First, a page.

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McCurdy v. M. Rivero

United States District Court, N.D. California

September 11, 2019

JAMES MCCURDY, Plaintiff,
v.
M. RIVERO, et al., Defendants.

          ORDER GRANTING MOTION FOR SUMMARY JUDGMENT (DOCKET NO. 118)

          BETH LABSON FREEMAN UNITED STATES DISTRICT JUDGE

         Plaintiff, a California inmate, filed the instant pro se civil rights action pursuant to 42 U.S.C. § 1983 against prison officials at various institutions. The Court found the amended complaint, (Docket No. 11, hereinafter “Am. Compl.”), stated cognizable claims under the Eighth Amendment and ordered Defendants to file a motion for summary judgment or other dispositive motion.[1] (Docket No. 13.)

         Defendant Dr. B. Deal filed a motion for summary judgment on the grounds that he did not discontinue Plaintiff's prescription for tramadol, there are no genuine disputes on any material fact with respect to the medical treatment that Plaintiff received, and Defendant is entitled to qualified immunity. (Docket No. 118, hereinafter “Mot.”[2]) Plaintiff filed an opposition along with exhibits in support thereof, (Docket No. 136, Exs. A-E), as well as a sworn declaration, (Docket No. 141, Ex. A[3]). Defendant filed a reply. (Docket No. 139.)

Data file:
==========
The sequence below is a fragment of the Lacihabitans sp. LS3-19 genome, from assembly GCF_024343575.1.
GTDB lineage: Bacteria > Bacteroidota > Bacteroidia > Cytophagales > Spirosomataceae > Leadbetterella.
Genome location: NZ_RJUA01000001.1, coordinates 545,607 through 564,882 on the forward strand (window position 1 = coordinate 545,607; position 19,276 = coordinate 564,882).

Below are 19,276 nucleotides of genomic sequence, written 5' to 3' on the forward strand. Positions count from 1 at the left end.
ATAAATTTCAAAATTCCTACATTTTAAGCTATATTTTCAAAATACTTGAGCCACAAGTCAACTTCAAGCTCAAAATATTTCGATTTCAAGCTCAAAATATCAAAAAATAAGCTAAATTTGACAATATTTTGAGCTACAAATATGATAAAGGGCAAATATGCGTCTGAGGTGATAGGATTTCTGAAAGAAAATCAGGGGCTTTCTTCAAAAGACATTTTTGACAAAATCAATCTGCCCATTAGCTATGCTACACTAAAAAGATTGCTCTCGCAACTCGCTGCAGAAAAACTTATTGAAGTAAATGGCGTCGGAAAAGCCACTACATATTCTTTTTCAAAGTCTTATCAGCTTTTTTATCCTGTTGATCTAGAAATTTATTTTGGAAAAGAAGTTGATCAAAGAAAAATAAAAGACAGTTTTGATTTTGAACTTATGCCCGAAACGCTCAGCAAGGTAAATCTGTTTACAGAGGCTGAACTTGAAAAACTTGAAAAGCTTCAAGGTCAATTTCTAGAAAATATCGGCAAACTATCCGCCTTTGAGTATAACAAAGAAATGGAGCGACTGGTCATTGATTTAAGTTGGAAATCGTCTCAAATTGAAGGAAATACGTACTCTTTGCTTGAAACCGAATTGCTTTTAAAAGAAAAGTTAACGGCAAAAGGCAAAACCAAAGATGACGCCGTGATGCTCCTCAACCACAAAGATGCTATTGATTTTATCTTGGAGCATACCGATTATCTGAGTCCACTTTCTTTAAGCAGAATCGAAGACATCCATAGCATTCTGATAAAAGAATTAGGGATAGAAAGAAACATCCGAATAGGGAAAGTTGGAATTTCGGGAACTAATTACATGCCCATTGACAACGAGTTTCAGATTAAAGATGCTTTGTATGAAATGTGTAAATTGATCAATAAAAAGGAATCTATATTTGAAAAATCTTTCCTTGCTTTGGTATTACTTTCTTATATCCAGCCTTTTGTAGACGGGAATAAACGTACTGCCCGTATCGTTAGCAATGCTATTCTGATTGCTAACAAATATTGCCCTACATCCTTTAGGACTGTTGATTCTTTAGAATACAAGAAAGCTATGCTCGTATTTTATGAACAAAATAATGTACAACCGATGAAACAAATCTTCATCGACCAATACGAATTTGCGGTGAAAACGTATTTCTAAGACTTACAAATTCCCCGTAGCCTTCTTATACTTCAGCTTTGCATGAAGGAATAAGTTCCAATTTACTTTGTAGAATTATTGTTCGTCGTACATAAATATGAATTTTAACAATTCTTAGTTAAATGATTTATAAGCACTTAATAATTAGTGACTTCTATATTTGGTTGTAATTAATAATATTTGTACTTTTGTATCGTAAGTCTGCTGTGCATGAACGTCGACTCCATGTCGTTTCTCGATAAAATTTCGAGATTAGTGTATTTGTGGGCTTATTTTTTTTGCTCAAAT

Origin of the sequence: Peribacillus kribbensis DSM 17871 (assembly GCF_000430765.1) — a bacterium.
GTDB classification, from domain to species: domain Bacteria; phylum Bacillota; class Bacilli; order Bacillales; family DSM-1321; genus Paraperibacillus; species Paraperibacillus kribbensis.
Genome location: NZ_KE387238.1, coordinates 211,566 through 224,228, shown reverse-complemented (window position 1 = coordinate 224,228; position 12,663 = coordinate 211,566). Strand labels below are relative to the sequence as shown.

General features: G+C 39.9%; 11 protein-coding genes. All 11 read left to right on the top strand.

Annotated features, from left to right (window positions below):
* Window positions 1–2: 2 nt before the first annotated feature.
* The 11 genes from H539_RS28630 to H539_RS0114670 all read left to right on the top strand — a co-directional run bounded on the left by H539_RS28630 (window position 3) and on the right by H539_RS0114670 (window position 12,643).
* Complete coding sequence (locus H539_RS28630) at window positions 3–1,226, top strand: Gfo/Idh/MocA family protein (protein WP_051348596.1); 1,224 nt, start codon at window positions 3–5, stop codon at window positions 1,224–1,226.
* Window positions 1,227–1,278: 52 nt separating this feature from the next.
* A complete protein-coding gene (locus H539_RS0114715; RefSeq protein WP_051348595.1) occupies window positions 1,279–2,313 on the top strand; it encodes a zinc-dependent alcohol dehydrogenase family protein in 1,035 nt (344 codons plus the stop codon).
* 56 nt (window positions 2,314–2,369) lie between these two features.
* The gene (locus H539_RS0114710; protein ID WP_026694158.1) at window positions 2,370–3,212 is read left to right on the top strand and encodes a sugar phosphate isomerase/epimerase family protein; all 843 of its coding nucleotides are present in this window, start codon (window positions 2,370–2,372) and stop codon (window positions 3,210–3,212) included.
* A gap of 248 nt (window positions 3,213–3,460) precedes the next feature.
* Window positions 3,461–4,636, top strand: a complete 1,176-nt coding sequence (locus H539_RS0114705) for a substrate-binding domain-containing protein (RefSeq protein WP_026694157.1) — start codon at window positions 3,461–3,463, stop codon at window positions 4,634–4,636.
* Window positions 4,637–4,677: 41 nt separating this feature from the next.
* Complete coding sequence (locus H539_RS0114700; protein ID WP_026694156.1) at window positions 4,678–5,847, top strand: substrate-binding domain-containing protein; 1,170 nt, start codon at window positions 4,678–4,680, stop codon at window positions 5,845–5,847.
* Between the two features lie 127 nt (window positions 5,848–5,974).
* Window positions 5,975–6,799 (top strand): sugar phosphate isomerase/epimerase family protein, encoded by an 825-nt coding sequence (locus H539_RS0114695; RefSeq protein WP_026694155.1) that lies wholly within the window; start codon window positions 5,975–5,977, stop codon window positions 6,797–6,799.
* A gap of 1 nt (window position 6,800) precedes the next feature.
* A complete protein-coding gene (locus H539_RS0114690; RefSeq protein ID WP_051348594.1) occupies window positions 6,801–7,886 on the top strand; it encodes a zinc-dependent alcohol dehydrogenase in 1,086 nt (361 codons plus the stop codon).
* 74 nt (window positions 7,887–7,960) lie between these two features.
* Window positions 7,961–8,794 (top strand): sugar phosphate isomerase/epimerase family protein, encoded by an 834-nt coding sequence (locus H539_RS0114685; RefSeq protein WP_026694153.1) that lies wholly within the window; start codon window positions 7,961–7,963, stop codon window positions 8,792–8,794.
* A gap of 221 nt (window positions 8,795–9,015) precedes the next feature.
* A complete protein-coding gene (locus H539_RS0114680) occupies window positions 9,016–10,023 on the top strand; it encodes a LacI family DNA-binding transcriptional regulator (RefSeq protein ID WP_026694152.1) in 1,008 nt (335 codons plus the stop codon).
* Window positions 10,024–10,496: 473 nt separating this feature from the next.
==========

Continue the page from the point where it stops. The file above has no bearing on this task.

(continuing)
For the reasons stated below, Defendant's motion for summary judgment is GRANTED.

         DISCUSSION

         I. Statement of Facts [4]